In our first ranking of the very large and very unsettled 2016 Republican presidential field back in April of last year, we decided to not even include the name of one of the brightest stars in the GOP universe: Jeb Bush. We just didn’t think, at the time, that the former Florida governor and brother and son of presidents was all that interested in running.

But during 2013 and into this new year, we’ve gotten the sense, like many others, that things might be changing. So much so that we now consider Bush the leader of the field if he decides to run.

Why?

There are several reasons, and one of the most important does not have much to do with Bush, at least on the surface: Chris Christie’s bridge scandal.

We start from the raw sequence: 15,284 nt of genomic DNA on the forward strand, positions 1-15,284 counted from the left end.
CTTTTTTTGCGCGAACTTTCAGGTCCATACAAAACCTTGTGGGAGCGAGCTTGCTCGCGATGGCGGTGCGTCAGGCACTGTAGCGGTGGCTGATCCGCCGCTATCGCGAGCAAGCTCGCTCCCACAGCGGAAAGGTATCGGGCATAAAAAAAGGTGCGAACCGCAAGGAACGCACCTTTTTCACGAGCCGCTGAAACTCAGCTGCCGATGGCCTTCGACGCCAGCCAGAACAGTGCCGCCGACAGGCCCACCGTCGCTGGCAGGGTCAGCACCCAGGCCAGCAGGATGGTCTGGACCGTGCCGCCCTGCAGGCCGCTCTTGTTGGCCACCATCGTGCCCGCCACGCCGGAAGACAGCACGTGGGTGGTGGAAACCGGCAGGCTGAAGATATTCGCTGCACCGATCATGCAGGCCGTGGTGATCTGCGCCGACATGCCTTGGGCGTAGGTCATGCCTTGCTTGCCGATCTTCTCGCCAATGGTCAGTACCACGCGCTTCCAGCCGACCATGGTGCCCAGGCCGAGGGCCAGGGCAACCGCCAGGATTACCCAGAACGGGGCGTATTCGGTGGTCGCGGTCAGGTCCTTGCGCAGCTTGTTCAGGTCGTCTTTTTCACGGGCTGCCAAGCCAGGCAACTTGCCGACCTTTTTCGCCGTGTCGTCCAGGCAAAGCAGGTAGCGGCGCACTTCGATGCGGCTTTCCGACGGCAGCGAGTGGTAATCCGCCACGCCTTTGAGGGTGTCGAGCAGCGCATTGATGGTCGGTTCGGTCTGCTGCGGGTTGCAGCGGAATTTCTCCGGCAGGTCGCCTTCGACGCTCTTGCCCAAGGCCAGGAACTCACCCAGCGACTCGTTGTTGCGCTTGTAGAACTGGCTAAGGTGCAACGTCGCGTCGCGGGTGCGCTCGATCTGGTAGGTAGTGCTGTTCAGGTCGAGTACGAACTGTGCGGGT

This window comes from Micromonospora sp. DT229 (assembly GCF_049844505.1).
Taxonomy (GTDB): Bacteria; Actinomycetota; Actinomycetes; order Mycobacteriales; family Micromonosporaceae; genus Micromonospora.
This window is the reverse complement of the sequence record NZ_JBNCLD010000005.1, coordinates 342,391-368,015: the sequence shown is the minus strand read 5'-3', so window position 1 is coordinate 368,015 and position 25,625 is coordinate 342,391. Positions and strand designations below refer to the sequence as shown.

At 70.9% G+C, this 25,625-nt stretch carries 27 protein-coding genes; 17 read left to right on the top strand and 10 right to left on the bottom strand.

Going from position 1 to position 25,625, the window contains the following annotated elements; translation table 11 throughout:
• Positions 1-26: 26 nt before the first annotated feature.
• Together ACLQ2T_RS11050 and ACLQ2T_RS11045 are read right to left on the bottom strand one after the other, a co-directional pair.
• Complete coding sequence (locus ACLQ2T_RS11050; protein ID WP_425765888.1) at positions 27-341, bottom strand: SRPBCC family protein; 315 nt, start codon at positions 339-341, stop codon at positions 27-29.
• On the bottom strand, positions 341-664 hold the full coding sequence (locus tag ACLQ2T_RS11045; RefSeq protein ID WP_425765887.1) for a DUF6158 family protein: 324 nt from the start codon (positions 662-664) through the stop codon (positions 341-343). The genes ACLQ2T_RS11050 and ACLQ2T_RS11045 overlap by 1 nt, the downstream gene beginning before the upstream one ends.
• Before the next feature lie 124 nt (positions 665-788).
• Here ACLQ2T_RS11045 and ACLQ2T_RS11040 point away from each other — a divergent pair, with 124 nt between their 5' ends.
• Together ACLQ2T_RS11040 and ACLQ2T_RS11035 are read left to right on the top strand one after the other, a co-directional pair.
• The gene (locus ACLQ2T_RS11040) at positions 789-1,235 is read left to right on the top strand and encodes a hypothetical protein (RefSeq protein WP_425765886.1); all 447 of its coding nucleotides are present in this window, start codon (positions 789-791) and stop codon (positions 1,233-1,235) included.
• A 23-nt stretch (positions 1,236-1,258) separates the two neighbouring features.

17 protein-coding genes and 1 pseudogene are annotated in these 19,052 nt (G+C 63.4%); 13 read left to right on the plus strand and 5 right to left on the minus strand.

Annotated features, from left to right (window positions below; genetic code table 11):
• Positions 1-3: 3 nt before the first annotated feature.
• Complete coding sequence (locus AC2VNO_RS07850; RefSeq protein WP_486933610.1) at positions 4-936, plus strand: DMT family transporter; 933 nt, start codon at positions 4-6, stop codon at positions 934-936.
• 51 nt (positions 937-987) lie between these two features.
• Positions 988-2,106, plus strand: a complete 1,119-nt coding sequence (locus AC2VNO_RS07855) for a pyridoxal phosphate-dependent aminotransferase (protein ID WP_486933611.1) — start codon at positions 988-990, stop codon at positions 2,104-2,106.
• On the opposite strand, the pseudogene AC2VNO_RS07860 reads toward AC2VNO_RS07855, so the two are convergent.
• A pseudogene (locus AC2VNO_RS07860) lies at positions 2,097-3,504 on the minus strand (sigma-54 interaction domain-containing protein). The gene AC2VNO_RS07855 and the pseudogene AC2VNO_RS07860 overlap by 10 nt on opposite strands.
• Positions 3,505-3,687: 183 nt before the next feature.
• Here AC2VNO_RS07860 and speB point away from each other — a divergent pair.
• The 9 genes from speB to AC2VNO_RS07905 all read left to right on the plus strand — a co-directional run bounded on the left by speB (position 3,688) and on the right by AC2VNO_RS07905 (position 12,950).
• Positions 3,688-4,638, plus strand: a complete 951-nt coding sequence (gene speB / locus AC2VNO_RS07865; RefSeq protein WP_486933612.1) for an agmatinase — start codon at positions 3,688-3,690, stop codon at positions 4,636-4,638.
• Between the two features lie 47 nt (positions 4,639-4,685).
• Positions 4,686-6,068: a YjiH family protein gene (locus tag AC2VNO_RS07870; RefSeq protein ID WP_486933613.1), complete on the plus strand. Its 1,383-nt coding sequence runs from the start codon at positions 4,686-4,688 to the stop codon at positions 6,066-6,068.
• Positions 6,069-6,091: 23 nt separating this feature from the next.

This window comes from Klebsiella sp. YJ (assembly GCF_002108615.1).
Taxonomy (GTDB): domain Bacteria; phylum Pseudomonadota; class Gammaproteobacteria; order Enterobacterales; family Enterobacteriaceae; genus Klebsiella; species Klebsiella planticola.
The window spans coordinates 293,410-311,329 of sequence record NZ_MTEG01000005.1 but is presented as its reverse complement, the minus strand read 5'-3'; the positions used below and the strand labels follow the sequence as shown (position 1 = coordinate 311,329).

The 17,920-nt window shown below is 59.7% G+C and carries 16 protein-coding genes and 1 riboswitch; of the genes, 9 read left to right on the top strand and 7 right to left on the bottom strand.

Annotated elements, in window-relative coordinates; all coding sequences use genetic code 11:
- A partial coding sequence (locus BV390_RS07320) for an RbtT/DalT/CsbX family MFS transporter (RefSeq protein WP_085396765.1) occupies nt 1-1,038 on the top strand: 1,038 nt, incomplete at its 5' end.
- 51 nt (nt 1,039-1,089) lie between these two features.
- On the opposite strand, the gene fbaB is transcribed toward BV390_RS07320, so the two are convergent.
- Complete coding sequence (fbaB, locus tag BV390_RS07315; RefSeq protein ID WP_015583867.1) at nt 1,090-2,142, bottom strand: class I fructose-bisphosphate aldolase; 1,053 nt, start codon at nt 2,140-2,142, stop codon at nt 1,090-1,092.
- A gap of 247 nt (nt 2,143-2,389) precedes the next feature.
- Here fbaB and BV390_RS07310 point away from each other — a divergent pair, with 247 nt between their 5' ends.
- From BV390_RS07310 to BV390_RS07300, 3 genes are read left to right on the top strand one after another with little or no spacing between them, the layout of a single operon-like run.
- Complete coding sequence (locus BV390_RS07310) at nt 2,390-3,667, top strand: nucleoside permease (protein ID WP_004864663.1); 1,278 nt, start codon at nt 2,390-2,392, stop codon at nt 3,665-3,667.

To understand the potential importance of l’affaire bridge in determining whether Jeb Bush might run for president, we need to look back at the 2012 presidential cycle.

In the late summer of 2011, the Bush family surveyed the seemingly finalized Republican presidential primary field and apparently didn’t like what they saw. As reported by Dan Balz in Collision 2012 and Mark Halperin and John Heilemann in Double Down, Chris Christie received a phone call from former President George W. Bush in August 2011. Bush and Christie talked for 45 minutes about the pluses and minuses of running for president. Shortly thereafter, Christie’s wife, Mary Pat, got a call from former First Lady Barbara Bush, who described the benefits of raising a family in the White House. Christie also sat down with Bush consigliere Karl Rove and consulted with other Republican heavyweights, some close to the Bushes and some not.